MILAN (Reuters Breakingviews) - European Union rebels will lay siege to Brussels in 2019. Voters across the bloc will go to the polls in May to choose a new European Parliament. Simmering anti-elite sentiment and disenchantment with EU rules are expected to give nationalist parties a bigger voice. Sceptics could even infiltrate the European Commission.
The election is shaping up to be the most important since parliamentary delegates were first chosen by direct universal vote in 1979. Though the assembly will shrink to 705 seats from 751 following Britain’s departure, its clout in shaping the EU has been growing.
In contrast with its initial role as a consultative body, the parliament – along with the backing of member states – must now approve EU legislation, such as 2014 rules for winding down banks, or upcoming money-laundering controls. The assembly can also reject the European Commission president, giving it a big say in choosing Jean-Claude Juncker’s successor.
The assembly has traditionally been dominated by Europhile groups like the centre-right European People’s Party and the centre-left Progressive Alliance to Socialists and Democrats. Though eurosceptics such as the French National Front and UK Independence Party have long sent representatives to Brussels and Strasbourg, they have been fragmented and largely irrelevant.
This could change in 2019. Far-right parties including Germany’s Alternative fuer Deutschland and the Sweden Democrats have tapped into anti-immigration sentiment to score electoral gains at home. Italy’s governing coalition partners, the League and 5-Star Movement, have a combined 60 percent in opinion polls despite openly clashing with Brussels about the country’s budget.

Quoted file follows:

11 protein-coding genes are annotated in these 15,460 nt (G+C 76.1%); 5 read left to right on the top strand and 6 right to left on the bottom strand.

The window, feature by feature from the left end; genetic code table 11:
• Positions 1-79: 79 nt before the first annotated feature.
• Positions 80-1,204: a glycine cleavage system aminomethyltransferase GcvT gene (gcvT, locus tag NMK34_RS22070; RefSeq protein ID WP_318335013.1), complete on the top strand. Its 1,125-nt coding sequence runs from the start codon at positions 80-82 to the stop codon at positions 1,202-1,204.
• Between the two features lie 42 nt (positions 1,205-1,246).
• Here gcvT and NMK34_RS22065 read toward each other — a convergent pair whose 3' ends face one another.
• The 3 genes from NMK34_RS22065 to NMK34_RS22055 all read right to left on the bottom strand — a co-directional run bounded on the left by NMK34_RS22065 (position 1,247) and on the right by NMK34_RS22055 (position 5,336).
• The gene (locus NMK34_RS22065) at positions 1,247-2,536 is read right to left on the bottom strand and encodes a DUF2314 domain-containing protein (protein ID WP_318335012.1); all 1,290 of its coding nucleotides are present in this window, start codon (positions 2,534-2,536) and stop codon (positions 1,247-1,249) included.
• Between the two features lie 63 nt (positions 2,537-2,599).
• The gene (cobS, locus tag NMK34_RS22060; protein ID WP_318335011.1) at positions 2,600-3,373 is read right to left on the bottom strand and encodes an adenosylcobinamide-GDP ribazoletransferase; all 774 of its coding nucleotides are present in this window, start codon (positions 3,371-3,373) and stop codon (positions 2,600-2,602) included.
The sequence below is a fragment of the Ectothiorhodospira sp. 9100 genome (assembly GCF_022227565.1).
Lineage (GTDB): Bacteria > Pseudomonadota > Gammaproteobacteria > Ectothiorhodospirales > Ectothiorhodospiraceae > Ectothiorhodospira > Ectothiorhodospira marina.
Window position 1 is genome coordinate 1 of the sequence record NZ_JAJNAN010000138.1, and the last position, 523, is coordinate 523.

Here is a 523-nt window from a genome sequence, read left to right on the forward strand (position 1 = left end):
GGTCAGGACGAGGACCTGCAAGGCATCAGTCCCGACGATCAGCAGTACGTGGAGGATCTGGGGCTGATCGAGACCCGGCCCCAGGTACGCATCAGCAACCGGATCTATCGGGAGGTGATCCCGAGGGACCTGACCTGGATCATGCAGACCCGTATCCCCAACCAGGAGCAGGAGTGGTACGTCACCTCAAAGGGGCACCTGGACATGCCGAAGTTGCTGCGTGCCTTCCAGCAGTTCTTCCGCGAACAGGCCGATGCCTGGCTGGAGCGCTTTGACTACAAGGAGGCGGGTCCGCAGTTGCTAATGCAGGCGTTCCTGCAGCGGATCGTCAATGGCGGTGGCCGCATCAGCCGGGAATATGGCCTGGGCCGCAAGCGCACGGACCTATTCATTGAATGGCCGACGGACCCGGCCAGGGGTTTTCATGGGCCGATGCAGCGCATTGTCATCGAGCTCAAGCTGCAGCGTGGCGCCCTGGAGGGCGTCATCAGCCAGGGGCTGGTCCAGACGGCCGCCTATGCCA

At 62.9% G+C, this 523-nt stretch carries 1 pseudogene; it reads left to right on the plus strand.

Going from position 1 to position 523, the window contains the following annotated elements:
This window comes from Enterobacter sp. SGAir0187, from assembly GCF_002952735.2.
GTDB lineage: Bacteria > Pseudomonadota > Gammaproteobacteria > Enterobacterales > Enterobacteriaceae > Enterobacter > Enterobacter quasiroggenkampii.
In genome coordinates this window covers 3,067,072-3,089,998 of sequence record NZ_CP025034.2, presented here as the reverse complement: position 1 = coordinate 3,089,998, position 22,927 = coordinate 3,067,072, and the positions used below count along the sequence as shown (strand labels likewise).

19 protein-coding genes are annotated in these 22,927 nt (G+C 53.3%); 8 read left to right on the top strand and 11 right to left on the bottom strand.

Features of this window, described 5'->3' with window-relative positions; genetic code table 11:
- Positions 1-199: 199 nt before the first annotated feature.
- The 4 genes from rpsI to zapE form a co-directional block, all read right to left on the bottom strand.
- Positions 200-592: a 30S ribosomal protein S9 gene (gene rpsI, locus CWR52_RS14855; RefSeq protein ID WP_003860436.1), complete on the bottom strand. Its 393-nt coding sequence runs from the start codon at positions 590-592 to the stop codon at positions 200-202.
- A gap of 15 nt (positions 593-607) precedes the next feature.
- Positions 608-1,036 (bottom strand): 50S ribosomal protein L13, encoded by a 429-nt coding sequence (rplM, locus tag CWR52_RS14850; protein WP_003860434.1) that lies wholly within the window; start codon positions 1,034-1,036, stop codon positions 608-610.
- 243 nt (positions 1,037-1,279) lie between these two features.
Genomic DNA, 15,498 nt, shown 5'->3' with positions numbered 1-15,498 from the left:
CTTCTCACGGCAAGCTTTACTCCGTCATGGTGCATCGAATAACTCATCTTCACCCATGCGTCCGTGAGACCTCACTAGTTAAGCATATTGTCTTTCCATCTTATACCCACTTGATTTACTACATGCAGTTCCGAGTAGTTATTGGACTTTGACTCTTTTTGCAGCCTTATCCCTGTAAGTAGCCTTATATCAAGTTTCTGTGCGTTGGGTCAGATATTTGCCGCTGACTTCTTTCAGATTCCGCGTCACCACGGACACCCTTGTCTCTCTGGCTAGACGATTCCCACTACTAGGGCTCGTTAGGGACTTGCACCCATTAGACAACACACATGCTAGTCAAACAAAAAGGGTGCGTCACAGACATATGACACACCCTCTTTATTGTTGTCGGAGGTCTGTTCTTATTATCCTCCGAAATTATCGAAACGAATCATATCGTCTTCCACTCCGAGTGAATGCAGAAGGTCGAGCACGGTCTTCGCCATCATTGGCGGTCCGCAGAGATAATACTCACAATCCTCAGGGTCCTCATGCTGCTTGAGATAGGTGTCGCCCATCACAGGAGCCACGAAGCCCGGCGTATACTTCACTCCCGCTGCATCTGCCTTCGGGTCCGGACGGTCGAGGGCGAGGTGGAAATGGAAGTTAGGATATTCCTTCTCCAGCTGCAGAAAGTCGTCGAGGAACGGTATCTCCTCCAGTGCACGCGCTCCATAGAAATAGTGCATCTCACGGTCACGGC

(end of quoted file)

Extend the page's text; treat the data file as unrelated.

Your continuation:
Established anti-EU parties and new ones such as Hungary’s xenophobic Jobbik and Poland’s anti-establishment Kukiz’15 could collectively take around 25 percent of the seats in the next European Parliament, according to a Breakingviews analysis of national opinion polls tracked by pollofpolls.eu, a website. Throw in Hungarian Prime Minister Viktor Orban’s Fidesz party and some left-wing radicals, and eurosceptic MEPs could control close to the one-third of the seats required for a blocking minority.
Anti-European voices may also be heard in the Commission, which drafts EU laws. Each member state sends one delegate, with portfolios carved up through horse-trading. Italy, Poland and Hungary, for instance, may dispatch candidates who echo their governments’ nationalist approach.
The rebels may struggle to form a common front, though. In the parliament, nationalist and other eurosceptic parties are split between three different groups. They often disagree on issues like curbing immigration or budget rules. The same is true for the Commission, which tends to take decisions collectively or by majority voting. Two or three dissenting voices could not significantly alter the Commission’s course, though they could water down legislative proposals.
European institutions can probably withstand an insurgency of eurosceptics. Nevertheless, the elections will be another test of public confidence in the 70-year-old European project.
- This is a Breakingviews prediction for 2019. To see more of our predictions, click reut.rs/2R6H5pG
Reuters Breakingviews is the world's leading source of agenda-setting financial insight. As the Reuters brand for financial commentary, we dissect the big business and economic stories as they break around the world every day. A global team of about 30 correspondents in New York, London, Hong Kong and other major cities provides expert analysis in real time.
Sign up for a free trial of our full service at https://www.breakingviews.com/trial and follow us on Twitter @Breakingviews and at www.breakingviews.com. All opinions expressed are those of the authors.